Keeping the Mainstream in Its Place: Sexual Harassment and Gender Equity in the Workplace
Despite the claim . . . that mainstreaming works to change organizations rather than women, we are still working with a model which
accepts the male as benchmark and which identifi es different treatment as the problem. Rather, we need to examine the impact of gendered assumptions in creating and reinforcing social hierarchies and in framing lives we may not wish to lead. (2001, 19)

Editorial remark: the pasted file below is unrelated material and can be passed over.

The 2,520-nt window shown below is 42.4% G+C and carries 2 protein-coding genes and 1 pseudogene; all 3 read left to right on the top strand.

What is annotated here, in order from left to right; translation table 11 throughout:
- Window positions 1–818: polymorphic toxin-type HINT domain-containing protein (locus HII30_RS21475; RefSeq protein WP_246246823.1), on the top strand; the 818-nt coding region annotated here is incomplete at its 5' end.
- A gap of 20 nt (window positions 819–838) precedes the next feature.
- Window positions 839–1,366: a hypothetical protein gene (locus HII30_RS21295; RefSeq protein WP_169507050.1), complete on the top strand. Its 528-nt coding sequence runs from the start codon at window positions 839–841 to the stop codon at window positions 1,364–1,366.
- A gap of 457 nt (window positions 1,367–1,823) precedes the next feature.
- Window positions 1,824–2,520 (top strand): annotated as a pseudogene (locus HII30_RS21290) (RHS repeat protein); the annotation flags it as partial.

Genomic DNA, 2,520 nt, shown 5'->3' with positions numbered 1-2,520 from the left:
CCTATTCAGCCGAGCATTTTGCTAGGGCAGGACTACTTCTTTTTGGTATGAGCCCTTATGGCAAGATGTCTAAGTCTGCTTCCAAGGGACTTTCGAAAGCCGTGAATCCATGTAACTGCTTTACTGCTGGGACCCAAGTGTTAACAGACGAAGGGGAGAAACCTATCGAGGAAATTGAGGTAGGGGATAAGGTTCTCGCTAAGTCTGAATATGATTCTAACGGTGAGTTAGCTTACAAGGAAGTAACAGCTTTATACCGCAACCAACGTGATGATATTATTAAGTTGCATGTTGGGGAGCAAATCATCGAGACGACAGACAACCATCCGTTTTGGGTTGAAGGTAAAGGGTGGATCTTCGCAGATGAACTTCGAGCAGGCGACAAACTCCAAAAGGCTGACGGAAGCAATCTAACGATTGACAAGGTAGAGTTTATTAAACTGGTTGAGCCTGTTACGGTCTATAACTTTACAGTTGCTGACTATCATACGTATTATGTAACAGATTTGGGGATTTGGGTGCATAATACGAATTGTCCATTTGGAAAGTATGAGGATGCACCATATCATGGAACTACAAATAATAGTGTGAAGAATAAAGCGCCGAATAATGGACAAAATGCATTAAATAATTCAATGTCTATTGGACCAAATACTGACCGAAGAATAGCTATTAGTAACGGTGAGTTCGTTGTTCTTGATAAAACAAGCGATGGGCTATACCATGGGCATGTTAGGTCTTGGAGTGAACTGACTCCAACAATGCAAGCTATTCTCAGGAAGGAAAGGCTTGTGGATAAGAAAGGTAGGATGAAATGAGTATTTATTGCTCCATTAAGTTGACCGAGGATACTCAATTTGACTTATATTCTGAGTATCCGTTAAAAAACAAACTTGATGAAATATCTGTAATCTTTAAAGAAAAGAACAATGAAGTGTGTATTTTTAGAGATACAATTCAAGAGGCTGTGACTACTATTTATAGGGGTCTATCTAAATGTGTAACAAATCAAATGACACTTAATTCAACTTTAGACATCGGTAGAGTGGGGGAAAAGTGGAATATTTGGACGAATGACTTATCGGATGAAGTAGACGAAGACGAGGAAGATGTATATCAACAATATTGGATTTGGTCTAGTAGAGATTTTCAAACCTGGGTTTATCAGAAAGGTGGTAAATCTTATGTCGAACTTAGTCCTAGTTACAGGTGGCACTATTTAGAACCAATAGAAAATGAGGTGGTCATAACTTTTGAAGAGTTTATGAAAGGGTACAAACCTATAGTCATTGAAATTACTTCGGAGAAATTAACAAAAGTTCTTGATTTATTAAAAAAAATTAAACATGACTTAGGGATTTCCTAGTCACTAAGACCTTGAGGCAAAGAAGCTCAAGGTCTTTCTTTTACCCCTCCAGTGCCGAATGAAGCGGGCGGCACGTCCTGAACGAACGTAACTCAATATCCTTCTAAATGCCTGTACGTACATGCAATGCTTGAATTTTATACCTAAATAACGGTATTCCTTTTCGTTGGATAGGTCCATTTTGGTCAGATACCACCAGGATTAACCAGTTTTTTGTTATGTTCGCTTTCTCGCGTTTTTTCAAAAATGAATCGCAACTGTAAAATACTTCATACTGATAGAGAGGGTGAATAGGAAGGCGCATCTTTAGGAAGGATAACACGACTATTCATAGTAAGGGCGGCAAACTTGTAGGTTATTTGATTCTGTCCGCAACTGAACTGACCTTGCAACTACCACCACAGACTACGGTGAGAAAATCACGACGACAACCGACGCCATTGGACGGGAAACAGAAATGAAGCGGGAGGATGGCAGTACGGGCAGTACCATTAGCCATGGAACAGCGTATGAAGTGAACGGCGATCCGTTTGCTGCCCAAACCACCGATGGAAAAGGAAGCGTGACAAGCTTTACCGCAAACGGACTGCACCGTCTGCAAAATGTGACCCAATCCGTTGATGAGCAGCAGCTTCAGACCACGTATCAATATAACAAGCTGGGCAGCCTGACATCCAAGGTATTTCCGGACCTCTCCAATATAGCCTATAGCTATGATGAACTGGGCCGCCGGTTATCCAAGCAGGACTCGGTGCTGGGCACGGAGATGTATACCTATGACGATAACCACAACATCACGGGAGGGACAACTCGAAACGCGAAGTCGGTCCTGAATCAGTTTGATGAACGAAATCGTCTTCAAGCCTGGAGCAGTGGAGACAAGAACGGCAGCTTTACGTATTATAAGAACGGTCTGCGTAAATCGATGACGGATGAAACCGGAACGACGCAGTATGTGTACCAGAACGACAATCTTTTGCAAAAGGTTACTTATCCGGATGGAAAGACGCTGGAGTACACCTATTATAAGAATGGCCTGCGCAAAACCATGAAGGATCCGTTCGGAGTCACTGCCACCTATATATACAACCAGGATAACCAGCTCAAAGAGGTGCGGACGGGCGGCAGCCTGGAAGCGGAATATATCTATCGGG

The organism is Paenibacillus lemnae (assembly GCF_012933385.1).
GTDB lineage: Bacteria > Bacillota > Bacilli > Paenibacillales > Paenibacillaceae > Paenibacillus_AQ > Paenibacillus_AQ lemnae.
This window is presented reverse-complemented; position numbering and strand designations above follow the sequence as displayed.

As inferred here, realizing any mode of gender equity requires a sustained challenge to existing masculinized cultures. Bacchi suggests here that seeing “difference” as the problem morphs into naming the marginal constituency as the problem-it is the arrival of the marginalized subject’s “difference” that makes policy formulation and interpersonal relations tense. Institutional life, in turn, gets formulated in BD/AD time, “before difference and after difference,” with before difference time being memorialized as the glorious days of yore. I want to think about this preoccupation with the inconvenience of difference as the “difference distraction.” In other words, this concern for the inconvenience of difference turns our attention away from the very gender ideology that makes difference(s) matter and normalizes the practices that aim to keep difference in place. Among these is sexual harassment.